"I left Gjoa Haven yesterday, the 5th of April, after saying goodbye to my newly made friends. I'm happy to say that my nose is completely healed and I'm eager to move again and make some progress. Ideally, it would be great to reach the Bering Strait by the end of summer, but there is a lot of ground to cover, so I better get a move on!! Did 27kms on my first day. It'll take just over two weeks to arrive in Cambridge Bay. I heard that the ice is relatively flat but unfortunately the wind seems to be always coming from the west so I cannot use the kite. You never know, I might get lucky and the wind direction might change(?!?)"
"Temperatures still remain rather cold. Wind chill today is -35°C. The bad news is, that snow has been forecasted and that can slow my progress down immensely."
Best regards, Mike

Communiqué 25th of March 2003-Mike arrives at the village of Gjoa Haven
"I have been looking at the village lights for two days now. It felt as if I was never going to arrive, but here I am at long last, and back with my family .I haven't seen my girls for six months and my goodness how they have grown!! It's great to be back together again and wonderful that they can share a little of this experience with me." Mike gradually appeared from the horizon pulling his sledge behind him. His girls, Annika and Jessica ran up to him - once again they were in the arms of their Papa - a wonderful compromise after six months of waiting. A group of friends from Europe and he local people were also here to meet him.

The Inuit's had already heard about 'the walking man' in the local newspapers and were eagerly awaiting his arrival. This evening celebrations have been organized by the community. Mike will be officially welcomed by the Major of Gjoa Haven followed by the traditional drum dance and festivities.

Mike is happy to be back in the friendly company of the Inuit's and is looking forward to spending some time with his friends and family before he continues on his westward route to the next village, Cambridge Bay. "My nose got a bit of a freezing and is a bit black at the end. Not the prettiest sight! A few days of warmth and it will soon get better. It is important that it does before I leave again.I must catch up on what has been happening in the world. I am so oblivious to what is happening. I would just love to get the big boys here with me in the Arctic - they could fight for their own survival rather than killing innocent people."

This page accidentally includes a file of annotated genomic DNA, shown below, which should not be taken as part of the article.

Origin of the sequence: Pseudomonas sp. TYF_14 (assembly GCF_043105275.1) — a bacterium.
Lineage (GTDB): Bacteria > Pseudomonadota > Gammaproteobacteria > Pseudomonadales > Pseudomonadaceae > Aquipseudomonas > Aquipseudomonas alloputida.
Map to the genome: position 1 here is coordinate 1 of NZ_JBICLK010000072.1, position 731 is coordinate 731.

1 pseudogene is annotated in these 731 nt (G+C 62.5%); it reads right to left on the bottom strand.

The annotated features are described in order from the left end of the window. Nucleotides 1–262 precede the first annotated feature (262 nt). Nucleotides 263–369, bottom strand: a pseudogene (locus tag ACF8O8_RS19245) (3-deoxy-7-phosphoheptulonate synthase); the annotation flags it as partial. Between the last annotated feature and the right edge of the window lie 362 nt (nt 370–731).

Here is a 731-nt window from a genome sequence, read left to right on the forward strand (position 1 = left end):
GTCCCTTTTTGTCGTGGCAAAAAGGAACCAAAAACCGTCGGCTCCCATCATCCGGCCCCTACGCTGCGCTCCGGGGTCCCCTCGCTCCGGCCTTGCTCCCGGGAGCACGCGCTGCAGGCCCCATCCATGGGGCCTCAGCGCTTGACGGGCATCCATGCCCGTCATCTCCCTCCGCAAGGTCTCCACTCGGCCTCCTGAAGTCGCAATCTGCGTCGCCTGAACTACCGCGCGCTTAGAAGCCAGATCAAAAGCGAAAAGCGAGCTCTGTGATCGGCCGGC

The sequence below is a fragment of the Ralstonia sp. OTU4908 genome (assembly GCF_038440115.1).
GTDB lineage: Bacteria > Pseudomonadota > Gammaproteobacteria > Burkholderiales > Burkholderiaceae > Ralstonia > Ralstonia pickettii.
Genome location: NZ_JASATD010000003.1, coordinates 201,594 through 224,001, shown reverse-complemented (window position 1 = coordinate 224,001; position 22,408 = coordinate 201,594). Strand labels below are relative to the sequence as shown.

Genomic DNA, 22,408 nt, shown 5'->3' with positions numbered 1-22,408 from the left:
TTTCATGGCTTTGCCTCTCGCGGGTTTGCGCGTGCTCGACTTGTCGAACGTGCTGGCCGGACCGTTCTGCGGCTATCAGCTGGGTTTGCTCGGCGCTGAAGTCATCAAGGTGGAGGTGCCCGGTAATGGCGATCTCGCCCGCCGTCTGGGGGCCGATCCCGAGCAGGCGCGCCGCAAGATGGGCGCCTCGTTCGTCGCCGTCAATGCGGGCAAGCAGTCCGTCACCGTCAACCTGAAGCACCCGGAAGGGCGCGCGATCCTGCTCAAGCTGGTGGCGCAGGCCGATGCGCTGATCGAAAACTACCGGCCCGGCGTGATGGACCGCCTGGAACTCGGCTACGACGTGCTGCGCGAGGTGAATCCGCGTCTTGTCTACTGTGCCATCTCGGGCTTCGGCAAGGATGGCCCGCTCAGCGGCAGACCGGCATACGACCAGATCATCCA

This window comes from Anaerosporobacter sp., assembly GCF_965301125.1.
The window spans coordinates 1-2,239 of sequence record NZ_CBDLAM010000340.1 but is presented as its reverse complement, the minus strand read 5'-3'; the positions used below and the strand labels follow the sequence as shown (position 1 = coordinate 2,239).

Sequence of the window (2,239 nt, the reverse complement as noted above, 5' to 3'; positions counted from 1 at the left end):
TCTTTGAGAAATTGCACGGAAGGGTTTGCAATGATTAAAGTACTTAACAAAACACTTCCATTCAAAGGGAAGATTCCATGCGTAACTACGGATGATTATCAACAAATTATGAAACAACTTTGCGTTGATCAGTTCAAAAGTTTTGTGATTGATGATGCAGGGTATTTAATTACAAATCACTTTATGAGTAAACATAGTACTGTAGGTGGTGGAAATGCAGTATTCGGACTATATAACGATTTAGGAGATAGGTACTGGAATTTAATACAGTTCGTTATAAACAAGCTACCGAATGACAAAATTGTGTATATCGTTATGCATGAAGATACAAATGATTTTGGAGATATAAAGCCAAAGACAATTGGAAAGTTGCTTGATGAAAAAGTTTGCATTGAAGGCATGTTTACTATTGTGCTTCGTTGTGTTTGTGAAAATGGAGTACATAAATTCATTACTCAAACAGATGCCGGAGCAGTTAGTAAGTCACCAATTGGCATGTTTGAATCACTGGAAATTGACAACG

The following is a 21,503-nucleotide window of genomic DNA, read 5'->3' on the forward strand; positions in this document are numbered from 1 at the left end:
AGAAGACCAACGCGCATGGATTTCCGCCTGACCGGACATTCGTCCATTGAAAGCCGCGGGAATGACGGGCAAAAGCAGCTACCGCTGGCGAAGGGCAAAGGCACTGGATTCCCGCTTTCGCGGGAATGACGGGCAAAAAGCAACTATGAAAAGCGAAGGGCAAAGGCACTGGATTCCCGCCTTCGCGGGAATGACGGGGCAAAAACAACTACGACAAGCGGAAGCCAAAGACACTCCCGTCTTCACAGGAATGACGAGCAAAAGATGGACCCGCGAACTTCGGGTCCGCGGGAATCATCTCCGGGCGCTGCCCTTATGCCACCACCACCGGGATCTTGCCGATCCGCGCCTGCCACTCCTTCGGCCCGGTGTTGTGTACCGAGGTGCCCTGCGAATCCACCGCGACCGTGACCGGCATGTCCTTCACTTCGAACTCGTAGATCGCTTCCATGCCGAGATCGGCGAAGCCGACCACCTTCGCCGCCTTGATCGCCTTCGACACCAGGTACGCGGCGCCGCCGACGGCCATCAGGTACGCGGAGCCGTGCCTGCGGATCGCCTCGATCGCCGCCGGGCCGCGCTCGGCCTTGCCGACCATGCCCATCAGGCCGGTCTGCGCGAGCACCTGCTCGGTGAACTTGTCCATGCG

Thanks again for all your thoughts and encouragement. / Kind regards, / Mike

Communiqué 17th March 2003 - N68°37.187 W91°52.821 - Progressing well!
Our friend Ron, the local RCMP (Royal Canadian Mounted Police) of Pelly Bay, took these photos when Mike left. "You meet fantastic people in these little villages. The longer you stay, the harder it is to say 'Goodbye'. In fact, it started getting late so I decided to wait one more day and left only on the morning of the 13th of March."
"It's amazing how quickly your body re-adjusts to the warmer climates again. I was told that there would be a lot of wind in the bay and there certainly was! Westerlies blowing straight into my face with a wind chill of -49°C. One day back in the cold, and there I was, back at zero, my nose and lips blistered once again!"
"Ever since then, I've settled back into routine and progression has been steady. I have been doing 23 kms a day. Yesterday I did 31kms. I was on Simpson Lake, a narrow lake lying across the peninsula and making an obvious path for me to follow. I slept at the western end of the lake last night and today will need to find another path to get me to the coast. I imagine it'll be a lot more difficult today."

"I had the chance to spot a wolverine yesterday. I believe they are quite rare. Beautiful creatures! No more bears at this stage which is a great relief!"
"Southeasterly winds have been forecasted. They'll be blowing in my favour for a change - straight towards Gjoa Haven. I'll send an update as soon as I arrive!" / Mike

Communiqué 11th March 2003 - Getting ready to leave again!
After 10 days rest, Mike is getting ready to head off again. "It has been an important rest for me. I needed some time for my few wounds to heal. Only a small scab remains on my nose and my few blisters have now disappeared."

"I've had a great time here. The elders and local people have gone out of their way to help me and have given me maps and useful information about the route to the next village. They even had a village feast for me last night, with drums, singing, the works! It was wonderful and their kindness is very touching." ....special thanks go to Pat from the Coop and Ali Dia (the first Lebanese in the Arctic) from the Inukshuk Inn."